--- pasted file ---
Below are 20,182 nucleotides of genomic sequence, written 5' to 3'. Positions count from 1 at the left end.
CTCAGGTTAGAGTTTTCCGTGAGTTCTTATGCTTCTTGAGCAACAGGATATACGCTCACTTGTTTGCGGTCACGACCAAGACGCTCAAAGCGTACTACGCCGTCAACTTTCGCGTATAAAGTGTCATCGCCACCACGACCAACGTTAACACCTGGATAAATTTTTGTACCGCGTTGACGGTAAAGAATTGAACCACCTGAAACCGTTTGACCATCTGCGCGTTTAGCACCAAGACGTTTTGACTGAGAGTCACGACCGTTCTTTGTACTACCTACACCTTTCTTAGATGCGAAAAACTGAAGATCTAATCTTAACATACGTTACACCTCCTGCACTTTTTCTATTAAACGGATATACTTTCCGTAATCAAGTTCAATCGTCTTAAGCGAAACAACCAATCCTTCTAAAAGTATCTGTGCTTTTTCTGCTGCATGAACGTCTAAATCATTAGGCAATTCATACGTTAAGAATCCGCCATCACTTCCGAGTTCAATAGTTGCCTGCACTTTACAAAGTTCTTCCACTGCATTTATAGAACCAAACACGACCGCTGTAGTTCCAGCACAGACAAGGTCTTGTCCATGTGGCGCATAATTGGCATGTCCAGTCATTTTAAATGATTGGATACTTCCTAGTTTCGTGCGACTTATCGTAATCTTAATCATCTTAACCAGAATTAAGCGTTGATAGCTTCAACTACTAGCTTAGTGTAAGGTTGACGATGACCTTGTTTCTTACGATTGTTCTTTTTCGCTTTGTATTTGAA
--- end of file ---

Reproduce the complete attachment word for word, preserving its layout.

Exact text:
Below are 20,182 nucleotides of genomic sequence, written 5' to 3'. Positions count from 1 at the left end.
CTCAGGTTAGAGTTTTCCGTGAGTTCTTATGCTTCTTGAGCAACAGGATATACGCTCACTTGTTTGCGGTCACGACCAAGACGCTCAAAGCGTACTACGCCGTCAACTTTCGCGTATAAAGTGTCATCGCCACCACGACCAACGTTAACACCTGGATAAATTTTTGTACCGCGTTGACGGTAAAGAATTGAACCACCTGAAACCGTTTGACCATCTGCGCGTTTAGCACCAAGACGTTTTGACTGAGAGTCACGACCGTTCTTTGTACTACCTACACCTTTCTTAGATGCGAAAAACTGAAGATCTAATCTTAACATACGTTACACCTCCTGCACTTTTTCTATTAAACGGATATACTTTCCGTAATCAAGTTCAATCGTCTTAAGCGAAACAACCAATCCTTCTAAAAGTATCTGTGCTTTTTCTGCTGCATGAACGTCTAAATCATTAGGCAATTCATACGTTAAGAATCCGCCATCACTTCCGAGTTCAATAGTTGCCTGCACTTTACAAAGTTCTTCCACTGCATTTATAGAACCAAACACGACCGCTGTAGTTCCAGCACAGACAAGGTCTTGTCCATGTGGCGCATAATTGGCATGTCCAGTCATTTTAAATGATTGGATACTTCCTAGTTTCGTGCGACTTATCGTAATCTTAATCATCTTAACCAGAATTAAGCGTTGATAGCTTCAACTACTAGCTTAGTGTAAGGTTGACGATGACCTTGTTTCTTACGATTGTTCTTTTTCGCTTTGTATTTGAA